When Javed and Fahmida Khan first decided to flee Pakistan, they knew they were taking a risk as much as ameliorating one.
Javed was a clerk in the high court and Fahmida a school teacher, but in Australia that would count for little.
“In Pakistan we were persecuted because of Fahmida’s role, she was a school teacher,” Mr Khan said.
“I was a clerk in the high court and a deacon in my Christian church, as a minority we were thought of as against the majority.”
Mr Khan and his wife Fahmida arrived as refugees in Australia in 2012. By December last year, he had established a clothing business called Fury Comfort with the support provided by Community Commerce, a social enterprise initiative in Marrickville.
Run by Rosemount Good Shepherd, Community Commerce provides services, capital and networking to help refugees start their own businesses.
“We’re very grateful. We haven’t anything, but this program provides every kind of shelter to start our business – from [the] website, to legal help and money to help us get started,” Mr Khan told City Hub.
“Without this help, Fury Comfort would have remained a dream.”
Mr Khan said he and his wife enjoy being part of their local community. Fahmida has meanwhile commenced a Diploma of Community Service at TAFE.
“Life is pretty good here,” Mr Khan said.
Michael Katz, coordinator of Community Commerce, said the group of refugees he looks after meets once a fortnight at the Rosemount Good Shepherd offices in Marrickville.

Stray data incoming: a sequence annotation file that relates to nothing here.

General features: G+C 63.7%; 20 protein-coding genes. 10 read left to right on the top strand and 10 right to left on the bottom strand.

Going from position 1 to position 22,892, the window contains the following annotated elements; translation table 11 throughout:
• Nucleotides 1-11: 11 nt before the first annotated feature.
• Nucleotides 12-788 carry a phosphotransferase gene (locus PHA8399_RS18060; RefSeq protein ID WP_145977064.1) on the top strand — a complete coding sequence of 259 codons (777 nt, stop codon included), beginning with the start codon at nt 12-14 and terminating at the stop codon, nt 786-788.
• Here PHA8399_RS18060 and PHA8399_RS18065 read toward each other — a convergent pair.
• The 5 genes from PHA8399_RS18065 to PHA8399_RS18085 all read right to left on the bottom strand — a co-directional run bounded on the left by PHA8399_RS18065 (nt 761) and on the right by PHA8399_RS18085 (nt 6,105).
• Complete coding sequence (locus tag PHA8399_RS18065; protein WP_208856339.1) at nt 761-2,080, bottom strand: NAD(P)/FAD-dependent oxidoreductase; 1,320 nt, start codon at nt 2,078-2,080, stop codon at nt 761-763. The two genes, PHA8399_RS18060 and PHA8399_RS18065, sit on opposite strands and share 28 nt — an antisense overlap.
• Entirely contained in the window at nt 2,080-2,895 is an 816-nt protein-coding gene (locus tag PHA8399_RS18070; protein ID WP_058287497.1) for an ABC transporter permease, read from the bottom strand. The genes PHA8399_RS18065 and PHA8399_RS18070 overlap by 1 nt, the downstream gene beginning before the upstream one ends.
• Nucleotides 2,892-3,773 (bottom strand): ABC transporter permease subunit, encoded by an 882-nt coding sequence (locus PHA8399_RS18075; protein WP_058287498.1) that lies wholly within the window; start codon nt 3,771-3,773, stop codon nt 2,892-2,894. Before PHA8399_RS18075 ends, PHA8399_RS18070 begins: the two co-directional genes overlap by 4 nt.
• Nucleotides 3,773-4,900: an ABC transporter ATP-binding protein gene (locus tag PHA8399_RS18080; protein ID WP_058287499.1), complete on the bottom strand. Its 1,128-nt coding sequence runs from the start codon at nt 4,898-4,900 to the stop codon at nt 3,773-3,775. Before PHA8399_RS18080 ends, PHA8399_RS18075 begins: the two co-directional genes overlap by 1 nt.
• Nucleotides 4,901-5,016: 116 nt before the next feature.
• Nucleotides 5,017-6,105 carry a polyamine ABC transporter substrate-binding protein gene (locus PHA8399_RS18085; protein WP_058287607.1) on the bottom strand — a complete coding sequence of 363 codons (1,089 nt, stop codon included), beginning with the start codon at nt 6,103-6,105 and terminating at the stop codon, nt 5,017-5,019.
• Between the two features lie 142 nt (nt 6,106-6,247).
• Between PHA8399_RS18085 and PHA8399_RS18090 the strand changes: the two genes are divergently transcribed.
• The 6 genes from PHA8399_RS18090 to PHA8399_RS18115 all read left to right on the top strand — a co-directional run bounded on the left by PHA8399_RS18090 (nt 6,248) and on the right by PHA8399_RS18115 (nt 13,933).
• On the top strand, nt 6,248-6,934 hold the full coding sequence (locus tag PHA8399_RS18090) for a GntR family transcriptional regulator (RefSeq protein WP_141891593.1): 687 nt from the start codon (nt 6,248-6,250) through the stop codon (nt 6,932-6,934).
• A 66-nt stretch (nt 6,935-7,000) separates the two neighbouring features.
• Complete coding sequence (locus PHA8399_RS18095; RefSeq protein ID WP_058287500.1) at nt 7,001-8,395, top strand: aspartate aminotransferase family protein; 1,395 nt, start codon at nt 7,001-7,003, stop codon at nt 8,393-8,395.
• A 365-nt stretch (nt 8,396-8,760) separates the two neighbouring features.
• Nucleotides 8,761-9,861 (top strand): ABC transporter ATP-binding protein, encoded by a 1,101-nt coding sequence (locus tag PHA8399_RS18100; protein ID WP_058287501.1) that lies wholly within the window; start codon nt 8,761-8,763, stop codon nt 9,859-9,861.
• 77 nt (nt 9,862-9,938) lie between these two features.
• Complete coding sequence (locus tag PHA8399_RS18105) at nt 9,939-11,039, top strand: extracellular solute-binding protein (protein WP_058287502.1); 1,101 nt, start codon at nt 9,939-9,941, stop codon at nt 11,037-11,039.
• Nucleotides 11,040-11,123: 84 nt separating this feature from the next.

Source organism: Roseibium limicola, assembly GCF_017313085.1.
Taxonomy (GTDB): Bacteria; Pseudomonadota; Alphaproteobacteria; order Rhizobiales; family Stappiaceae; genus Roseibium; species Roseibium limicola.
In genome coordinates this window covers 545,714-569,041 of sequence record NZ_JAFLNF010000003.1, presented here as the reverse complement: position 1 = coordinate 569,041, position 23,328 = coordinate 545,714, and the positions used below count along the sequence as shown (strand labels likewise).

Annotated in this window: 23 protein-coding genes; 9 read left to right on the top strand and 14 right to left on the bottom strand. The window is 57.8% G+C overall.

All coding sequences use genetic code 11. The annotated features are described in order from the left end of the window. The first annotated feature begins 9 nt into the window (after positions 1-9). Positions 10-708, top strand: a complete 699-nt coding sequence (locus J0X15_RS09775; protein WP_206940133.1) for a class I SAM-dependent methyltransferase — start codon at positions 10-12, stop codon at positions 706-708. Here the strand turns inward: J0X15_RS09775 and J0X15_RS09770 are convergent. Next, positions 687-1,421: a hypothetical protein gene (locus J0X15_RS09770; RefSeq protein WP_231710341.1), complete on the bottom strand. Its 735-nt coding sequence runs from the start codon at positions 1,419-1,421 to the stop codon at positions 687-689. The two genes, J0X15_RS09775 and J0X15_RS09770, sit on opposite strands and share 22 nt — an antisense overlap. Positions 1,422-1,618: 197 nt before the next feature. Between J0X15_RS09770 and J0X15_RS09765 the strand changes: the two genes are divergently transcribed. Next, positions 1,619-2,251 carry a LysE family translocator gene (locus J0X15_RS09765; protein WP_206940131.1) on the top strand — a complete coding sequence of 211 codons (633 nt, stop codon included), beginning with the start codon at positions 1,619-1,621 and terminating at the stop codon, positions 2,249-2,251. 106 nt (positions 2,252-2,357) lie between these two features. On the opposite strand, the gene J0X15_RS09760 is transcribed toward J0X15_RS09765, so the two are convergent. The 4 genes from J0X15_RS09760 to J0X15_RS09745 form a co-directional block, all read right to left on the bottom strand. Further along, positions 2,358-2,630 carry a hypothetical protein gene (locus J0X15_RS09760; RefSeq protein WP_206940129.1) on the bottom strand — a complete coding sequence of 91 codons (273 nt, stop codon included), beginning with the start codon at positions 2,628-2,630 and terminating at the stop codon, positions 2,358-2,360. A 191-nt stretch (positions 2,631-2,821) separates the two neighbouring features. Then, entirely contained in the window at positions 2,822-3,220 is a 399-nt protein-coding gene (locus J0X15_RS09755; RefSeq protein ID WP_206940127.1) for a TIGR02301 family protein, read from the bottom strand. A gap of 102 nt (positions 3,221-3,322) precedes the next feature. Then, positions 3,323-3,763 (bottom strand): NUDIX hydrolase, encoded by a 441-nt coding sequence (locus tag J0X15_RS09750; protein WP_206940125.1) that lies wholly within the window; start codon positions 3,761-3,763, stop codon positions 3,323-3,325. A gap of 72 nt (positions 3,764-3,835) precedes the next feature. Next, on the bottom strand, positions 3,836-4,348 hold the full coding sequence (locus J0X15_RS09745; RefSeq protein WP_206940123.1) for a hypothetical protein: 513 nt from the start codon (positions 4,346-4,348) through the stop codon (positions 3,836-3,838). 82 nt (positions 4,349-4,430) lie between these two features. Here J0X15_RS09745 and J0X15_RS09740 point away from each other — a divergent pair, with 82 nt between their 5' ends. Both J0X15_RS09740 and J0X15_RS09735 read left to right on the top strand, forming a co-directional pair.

“Rosemount Good Shepherd has been operating for just over 30 years in Marrickville. They have services including counseling, education and microfinance,” he said.
“Our program has been live for just over three months now. So we’ve had businesses actually contracted on and working, operating and selling to their clients.”
Mr Katz said the three main aims of the program are to provide financial independence for the refugees, combat social isolation and produce research that will influence the wider community.
“The first outcome is financial independence for the clients themselves. There are certainly early indications that are very positive,” Mr Katz said.
“The second…is to increase their social inclusion in the wider community, create connections between students from Sydney with refugees.”
Mr Katz said the refugees are from Iran, China and Pakistan and there is a variety of businesses being set up including a taxi service and an education program.
“We’ve got a woman from China who runs a cleaning business aimed at providing employment to migrants with children,” he said.
Lyn Harrison, CEO of Rosemount Good Shepherd, said Community Commerce helps refugees contribute to the economy through services and support that aren’t provided anywhere else.
“The current government’s policy is to provide the bare minimum in assistance to refugees and new migrants,” she said.
“This can set them up for a lifetime of welfare reliance with no regard for their previous skills and experience.”
Marrickville councillor Sylvie Ellsmore said Community Commerce is a program that provides help to refugees who have skills but need support in applying them.
“A lot of refugees and asylum seekers when they come to Australia have a range of skills and a range of professions,” she said.
“A lot of those are small business-related professions but they need assistance to do things like work out how the Australian tax system works.”
Ms Ellsmore said that council is supportive of refugee rights and has recently expanded their social entrepreneur support program.
“This year I’ll be doing a bit more work to assist this particular project to get more support from council,” she said.